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Welcome to Ofarin!


We are pleased that you are interested in our work!


OFARIN is an abbreviation for “Organization for the Promotion of Afghan Regional Initiatives and Neighborhood Aid”. In the Afghan national languages ​​Dari and Pashto “Ofarin!” Or “Afarin!” Means something like “Great!” Or “Just right!”


OFARIN eV was founded in Germany in 1996 to improve the living conditions of the people in Afghanistan. The project work is focusing on primary and pre-school education for children and teaching for women.

We are now also involved in other areas. In the late fall and winter of 2023/24, OFARIN planted 33,500 walnut trees in the province of Khost, thus contributing to the reforestation of this formerly densely forested province.


Your and our difficulties with the homepage

We are concerned about the redesign of the homepage: the homepage is on the computer. Some of you even look at it on your mobile phone. You should only find short, catchy information and colorful pictures there. If you come across long texts there, you will quickly surf away. Even on the computer, long texts are poison. You have to scroll. It makes you tired. But on a cell phone, everything is even worse.

But we want to report on our work in Afghanistan. When we write about "our" schools, for example, some of you may wonder: Why does a German association have to organize schools in Afghanistan? Can't the Afghans do it themselves? They could, because on average they are no dumber or smarter than we are. But their current schools are bad, very bad. You will only believe that if we prove it with many examples. Then you will ask yourself why schools work differently in Afghanistan. Do Afghans think that school and learning are not that important? What motivates Afghans in the first place - and what are they indifferent to? And why?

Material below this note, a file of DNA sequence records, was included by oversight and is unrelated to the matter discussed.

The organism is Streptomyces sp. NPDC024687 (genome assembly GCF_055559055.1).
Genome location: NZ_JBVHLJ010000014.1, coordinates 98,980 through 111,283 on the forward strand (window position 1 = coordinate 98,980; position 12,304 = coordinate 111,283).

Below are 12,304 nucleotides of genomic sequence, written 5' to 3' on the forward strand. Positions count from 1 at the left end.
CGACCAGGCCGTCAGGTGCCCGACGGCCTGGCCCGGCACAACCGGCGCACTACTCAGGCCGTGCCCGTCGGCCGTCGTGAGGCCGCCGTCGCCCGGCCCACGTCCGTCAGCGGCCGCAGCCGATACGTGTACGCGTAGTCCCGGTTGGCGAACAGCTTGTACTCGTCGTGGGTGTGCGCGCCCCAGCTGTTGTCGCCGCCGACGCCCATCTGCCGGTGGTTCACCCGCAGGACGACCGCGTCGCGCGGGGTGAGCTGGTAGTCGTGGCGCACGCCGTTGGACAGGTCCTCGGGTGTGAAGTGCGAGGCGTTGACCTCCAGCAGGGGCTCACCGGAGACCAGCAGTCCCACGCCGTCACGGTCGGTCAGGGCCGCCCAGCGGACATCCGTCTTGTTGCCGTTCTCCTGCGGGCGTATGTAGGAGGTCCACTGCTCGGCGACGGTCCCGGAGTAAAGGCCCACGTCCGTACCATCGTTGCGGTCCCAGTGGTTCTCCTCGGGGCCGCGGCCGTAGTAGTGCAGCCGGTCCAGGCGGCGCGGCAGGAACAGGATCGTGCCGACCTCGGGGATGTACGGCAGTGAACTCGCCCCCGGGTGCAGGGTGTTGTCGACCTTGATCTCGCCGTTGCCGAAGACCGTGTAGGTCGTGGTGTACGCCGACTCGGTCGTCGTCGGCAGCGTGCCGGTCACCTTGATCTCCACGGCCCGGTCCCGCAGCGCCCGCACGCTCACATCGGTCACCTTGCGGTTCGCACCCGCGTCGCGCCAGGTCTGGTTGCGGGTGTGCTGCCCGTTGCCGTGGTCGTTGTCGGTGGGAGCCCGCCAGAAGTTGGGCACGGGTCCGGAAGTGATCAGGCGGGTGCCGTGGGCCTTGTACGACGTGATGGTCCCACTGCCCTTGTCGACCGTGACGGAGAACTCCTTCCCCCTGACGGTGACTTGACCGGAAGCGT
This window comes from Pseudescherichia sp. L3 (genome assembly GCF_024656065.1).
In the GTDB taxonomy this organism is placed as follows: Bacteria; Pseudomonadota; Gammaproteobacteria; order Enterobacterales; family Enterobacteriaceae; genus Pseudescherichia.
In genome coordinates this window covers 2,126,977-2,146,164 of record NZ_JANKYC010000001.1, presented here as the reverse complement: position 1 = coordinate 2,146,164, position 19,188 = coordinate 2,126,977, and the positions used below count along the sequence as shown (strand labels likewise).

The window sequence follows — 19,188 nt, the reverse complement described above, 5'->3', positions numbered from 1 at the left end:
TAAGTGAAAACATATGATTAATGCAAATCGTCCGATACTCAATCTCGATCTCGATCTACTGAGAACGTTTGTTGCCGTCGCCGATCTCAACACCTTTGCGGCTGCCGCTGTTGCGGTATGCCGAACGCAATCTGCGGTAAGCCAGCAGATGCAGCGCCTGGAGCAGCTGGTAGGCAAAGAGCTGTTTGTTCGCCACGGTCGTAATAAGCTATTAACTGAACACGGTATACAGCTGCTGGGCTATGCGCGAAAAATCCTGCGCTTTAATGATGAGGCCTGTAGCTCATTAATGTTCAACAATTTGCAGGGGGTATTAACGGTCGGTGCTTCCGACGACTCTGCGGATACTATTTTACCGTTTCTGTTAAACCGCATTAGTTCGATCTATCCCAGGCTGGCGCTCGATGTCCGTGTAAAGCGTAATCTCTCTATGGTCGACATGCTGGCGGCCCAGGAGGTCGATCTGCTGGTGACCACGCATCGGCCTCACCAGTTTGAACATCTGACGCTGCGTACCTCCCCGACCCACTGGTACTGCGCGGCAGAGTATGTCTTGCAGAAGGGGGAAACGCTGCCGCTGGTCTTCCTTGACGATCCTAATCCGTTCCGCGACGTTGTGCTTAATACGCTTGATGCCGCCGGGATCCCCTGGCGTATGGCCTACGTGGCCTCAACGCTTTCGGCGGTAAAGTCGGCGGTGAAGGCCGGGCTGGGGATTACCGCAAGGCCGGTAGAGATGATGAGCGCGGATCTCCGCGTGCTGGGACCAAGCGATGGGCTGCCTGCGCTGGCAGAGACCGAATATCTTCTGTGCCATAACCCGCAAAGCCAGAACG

Questions upon questions. If you want to answer them, you have to go a long way. You have to delve deep into Afghanistan's very different history, its economy, its society, its religion. We can't do that just with pointed sentences that get to the heart of the matter. If you want to better understand what we are doing in Afghanistan, we have to expect you to read longer texts. This does not only apply to reports on projects. For example, we also want to give you a better understanding of Afghan society and the individual people in it with our ethno-crime stories.

How can we make what we want to say easier to read? Do you have any suggestions? If you have a brilliant idea, please write to me (until further notice:!


Kind regards,


Peter Schwittek.



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